WALL STREET FINISHES DOWN, IN THE WAKE OF CISCO AND APPLE
by Devik Jain and Noel Randewich
(Reuters) – The New York Stock Exchange ended in mixed order on Thursday after a choppy session as Cisco Systems plunged after lowering its forecast, while investors remained concerned about the inflation and rising interest rates.
The Dow Jones index fell 0.75% to 31,253.13 points.
The broader S&P-500 lost 0.58% to 3,900.79 points.
The Nasdaq Composite fell for its part by 0.26% to 11,388.50 points.
Cisco plunged 13.7% after lowering its full-year revenue growth forecast, citing its exit from Russia and component shortages due to China’s COVID-19 containment measures.
Apple and chipmaker Broadcom fell 2.5% and 4.3% respectively and weighed on the S&P-500.
“The reality is that inflation is high and interest rates are rising,” said Terry Sandven, chief strategist at US Bank Wealth Management in Minneapolis, Minnesota.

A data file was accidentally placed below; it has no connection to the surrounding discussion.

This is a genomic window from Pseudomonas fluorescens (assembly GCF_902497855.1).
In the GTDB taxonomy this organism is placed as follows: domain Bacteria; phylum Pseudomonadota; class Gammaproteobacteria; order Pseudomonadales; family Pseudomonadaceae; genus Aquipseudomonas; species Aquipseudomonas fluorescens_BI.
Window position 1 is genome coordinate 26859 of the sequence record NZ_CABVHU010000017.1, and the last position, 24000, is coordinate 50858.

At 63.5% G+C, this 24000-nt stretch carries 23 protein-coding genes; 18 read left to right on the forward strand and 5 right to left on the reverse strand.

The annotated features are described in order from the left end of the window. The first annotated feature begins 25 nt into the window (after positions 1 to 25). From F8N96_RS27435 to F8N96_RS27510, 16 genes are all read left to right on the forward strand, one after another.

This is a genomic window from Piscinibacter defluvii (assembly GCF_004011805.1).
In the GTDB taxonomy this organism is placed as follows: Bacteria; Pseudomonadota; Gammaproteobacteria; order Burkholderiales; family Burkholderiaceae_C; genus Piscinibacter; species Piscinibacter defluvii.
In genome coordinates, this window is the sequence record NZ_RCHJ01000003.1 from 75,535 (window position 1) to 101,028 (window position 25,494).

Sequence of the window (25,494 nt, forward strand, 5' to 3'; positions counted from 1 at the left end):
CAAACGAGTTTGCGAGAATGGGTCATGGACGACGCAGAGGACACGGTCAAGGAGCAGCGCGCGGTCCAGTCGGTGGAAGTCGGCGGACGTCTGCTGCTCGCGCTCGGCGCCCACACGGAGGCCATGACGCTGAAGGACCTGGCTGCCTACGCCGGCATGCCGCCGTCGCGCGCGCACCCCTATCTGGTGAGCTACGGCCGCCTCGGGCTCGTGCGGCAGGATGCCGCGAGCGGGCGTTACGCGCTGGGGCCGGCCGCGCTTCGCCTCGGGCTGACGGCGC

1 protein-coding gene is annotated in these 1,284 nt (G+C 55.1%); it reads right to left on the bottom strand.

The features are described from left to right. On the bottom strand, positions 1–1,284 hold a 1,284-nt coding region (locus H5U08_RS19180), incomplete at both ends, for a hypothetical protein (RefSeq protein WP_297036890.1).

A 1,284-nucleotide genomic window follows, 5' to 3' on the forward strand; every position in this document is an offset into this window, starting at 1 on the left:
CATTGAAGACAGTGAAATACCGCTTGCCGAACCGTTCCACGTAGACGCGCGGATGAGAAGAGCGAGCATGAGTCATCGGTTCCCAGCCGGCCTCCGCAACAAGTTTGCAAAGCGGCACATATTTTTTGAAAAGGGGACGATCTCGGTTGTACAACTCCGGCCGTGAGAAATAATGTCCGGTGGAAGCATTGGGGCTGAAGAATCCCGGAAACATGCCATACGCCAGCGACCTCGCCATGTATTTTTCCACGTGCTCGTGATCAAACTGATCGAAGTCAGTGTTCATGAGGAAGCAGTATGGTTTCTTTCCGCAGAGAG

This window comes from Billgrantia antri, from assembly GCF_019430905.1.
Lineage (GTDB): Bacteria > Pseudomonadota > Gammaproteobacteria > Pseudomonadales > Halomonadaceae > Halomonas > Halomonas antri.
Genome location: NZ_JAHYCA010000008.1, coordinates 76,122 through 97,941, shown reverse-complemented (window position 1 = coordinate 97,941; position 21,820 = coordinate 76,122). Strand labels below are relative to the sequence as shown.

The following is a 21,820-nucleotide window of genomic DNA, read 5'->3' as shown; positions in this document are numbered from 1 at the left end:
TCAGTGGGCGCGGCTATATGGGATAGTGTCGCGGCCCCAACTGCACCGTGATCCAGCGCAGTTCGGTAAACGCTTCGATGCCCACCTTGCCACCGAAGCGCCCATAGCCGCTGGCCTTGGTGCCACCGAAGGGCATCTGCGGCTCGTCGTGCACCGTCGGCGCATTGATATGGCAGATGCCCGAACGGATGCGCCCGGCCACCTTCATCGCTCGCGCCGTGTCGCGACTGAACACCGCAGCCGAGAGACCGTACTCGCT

“Until the rate of inflation starts to slow, we will have increased volatility, and we believe that will continue for most of the summer months,” he added.
Twitter rose 1.2% after a Bloomberg reporter reported that social network executives informed staff that Elon Musk’s $44 billion takeover would be finalized, with no renegotiation of the amount.
Distributor Kohl’s, also impacted by soaring inflation to a four-decade peak, has revised down its forecast for annual sales. However, in the aftermath of its 11% drop in the wake of Target results, its stock rebounded more than 4%.
Amid geopolitical uncertainties, inflation and US Federal Reserve (Fed) monetary policy tightening, the S&P-500 tumbled about 18% from its January 3 closing record.
Goldman Sachs strategists predict a 35% chance that the US economy will enter a recession over the next two years.
Struggling since the start of the year, some high-growth stocks posted gains and helped keep the Nasdaq in the green.
Nvidia rose 2.9%, while Amazon and Tesla were up around 1%.
(French version Jean Terzian)